I had the same problem and found you can find every thing that has been said here and more detail by searching for the article # Q256650 (for SQL 7.0) and article # Q272318 (for SQL 2000) in Microsoft Knowledge Base.
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lukas_bothaCommented:
What recovery model is your database set to?

Properties\Options\Model ?

If you make logfile backups then you need it set to full, if not set your model to simple. this will allow the log file to be cleared of transactions once they hav been commited to the database.

No more huge log files...
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kukiyaAuthor Commented:
Danielzt,
As for log file size information,
"sp_spaceused" is not recognized by the query analizer.

How can I know the size of it ????

Thanks

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kukiyaAuthor Commented:
lukas_botha,

How can I know the recovery model  ???

Thanks
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kukiyaAuthor Commented:
lukas_botha,Thanks
I understood where recovery model is.

So... If I set ir to "simple" than the log file always be clean ????? !!!!!
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lukas_bothaCommented:
This is how it works....

On full recovery the logfile will stay intact until as full database backup has been made.

When you set the recovery to simple the trasactions gets dumped once the transaction has been commited to the database.

If you use the full recovery model yuo usually bakup your transaction log every 15 - 30 minutes, your are then able to recover upto a point in time if your database has corrupted.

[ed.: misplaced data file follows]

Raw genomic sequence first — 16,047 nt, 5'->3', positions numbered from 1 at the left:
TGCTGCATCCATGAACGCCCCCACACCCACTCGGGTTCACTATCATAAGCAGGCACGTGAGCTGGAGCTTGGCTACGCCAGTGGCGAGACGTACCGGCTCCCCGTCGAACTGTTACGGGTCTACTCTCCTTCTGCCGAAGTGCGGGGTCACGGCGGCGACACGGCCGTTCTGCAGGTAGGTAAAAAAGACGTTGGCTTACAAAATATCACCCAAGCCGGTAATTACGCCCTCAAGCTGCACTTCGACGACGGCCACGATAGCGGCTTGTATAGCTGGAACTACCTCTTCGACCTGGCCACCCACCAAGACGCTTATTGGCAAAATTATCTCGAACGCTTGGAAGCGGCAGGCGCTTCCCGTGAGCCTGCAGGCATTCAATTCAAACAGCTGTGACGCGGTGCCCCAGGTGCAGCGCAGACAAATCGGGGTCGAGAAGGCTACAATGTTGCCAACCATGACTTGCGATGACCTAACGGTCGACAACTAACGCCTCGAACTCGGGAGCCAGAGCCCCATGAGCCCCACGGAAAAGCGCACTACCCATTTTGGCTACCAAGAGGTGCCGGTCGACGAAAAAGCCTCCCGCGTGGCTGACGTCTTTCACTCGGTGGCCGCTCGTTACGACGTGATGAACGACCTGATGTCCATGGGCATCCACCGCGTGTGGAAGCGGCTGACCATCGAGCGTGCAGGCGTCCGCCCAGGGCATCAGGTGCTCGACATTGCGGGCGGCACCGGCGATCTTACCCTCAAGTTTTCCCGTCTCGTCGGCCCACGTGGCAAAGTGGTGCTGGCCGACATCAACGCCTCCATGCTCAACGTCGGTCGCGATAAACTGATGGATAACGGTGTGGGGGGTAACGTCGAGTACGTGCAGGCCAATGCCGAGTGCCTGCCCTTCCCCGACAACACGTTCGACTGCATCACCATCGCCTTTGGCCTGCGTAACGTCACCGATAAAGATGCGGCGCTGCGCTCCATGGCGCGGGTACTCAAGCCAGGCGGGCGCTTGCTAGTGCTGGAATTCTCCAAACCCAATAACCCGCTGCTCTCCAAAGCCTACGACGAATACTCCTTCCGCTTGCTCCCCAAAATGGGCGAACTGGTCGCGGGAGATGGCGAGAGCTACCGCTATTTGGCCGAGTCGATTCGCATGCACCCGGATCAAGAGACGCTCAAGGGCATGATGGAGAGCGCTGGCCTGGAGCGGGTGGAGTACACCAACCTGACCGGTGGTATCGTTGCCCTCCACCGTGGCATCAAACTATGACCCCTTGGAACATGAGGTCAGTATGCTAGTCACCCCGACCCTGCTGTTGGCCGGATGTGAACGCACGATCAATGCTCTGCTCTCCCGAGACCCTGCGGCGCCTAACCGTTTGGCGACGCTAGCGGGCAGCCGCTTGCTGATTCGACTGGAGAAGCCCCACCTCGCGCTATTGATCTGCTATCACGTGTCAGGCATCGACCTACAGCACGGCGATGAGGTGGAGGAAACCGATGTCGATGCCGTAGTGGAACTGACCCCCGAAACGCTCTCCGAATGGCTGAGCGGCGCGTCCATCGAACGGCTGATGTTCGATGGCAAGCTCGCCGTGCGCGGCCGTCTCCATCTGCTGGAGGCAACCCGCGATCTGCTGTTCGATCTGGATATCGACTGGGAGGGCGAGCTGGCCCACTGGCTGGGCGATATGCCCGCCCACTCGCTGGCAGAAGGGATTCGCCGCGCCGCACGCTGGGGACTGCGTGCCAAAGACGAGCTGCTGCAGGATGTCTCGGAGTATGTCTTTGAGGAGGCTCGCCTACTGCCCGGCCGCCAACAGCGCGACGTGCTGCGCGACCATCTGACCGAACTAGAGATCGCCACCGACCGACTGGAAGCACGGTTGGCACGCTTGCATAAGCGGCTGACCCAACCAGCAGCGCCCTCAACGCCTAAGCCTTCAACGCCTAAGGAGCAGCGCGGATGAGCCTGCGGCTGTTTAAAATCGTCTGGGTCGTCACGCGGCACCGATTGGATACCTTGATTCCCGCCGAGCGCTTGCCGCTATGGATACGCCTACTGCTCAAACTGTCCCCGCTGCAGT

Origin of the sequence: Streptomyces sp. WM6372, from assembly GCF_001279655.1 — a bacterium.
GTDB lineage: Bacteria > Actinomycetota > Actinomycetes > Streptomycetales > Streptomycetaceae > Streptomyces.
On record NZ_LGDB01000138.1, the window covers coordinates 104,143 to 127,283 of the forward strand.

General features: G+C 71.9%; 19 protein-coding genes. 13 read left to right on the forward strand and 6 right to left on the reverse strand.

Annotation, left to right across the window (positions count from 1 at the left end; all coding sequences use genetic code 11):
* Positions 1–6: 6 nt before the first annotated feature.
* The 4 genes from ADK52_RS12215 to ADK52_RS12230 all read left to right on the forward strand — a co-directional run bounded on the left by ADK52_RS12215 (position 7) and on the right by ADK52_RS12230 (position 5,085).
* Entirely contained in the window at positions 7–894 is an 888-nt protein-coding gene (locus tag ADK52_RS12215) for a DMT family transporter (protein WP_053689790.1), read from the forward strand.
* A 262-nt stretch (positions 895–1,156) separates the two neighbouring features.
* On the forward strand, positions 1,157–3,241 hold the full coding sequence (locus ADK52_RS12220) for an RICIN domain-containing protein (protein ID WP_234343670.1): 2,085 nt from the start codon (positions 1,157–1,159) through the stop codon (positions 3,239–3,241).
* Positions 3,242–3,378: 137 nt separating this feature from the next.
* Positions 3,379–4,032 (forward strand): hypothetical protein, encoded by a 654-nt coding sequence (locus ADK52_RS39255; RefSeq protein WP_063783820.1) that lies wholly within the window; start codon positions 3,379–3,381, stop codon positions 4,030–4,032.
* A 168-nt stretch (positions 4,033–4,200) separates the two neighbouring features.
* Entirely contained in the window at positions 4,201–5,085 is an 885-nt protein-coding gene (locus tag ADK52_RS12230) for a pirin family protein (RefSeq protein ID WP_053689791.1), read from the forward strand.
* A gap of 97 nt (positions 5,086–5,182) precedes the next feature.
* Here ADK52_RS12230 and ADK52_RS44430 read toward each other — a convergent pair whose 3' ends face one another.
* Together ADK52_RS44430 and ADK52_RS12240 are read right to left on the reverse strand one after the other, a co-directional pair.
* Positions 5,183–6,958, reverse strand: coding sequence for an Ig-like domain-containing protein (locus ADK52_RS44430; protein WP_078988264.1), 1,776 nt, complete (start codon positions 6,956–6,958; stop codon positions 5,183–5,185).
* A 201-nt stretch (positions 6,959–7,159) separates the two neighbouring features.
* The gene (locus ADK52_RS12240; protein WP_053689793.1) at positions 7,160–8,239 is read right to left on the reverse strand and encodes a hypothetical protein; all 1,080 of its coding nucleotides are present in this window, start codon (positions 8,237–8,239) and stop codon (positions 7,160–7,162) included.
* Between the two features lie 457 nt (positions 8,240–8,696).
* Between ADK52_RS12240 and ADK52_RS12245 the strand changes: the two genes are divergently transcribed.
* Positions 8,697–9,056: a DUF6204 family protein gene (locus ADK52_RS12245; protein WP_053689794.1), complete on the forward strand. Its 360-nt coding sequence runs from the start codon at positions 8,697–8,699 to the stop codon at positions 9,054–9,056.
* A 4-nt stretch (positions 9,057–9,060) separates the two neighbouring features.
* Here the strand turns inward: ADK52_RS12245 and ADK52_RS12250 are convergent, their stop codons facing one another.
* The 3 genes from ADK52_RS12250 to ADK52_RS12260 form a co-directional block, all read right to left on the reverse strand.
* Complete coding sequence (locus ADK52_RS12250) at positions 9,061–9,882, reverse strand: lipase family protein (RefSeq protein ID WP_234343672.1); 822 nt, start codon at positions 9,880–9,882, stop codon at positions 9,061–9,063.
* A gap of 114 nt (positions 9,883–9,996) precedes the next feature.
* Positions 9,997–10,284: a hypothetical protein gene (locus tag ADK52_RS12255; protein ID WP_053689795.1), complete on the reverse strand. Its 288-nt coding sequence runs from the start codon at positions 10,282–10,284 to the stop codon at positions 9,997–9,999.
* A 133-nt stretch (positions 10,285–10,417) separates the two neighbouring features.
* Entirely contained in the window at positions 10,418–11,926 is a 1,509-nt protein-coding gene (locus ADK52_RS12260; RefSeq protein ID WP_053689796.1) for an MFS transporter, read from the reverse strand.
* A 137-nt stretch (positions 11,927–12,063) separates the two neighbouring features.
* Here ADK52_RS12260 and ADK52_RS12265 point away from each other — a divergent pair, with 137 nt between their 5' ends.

With simple recovery you CANNOT restore transactional backups.

Hope it explains it.
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lukas_bothaCommented:
This is the bast I can offer: it is out of SQL Books Online.

How to grant permissions on multiple objects to a user, group, or role (Enterprise Manager)
To grant permissions on multiple objects to a user, group, or role

Expand a server group, and then expand a server.


Expand Databases, and then expand the database to which the user, group, or role belongs.


Depending on the type of user, group, or role to which permissions will be granted, click either Users or Roles.


In the details pane, right-click the user, group, or role to which permissions will be granted, point to All Tasks, and then click Manage Permissions.


Click List all objects, and then select the permission to grant each object.
A check indicates a granted permission. Only permissions applicable to the object are listed.

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kukiyaAuthor Commented:
Thank you very much !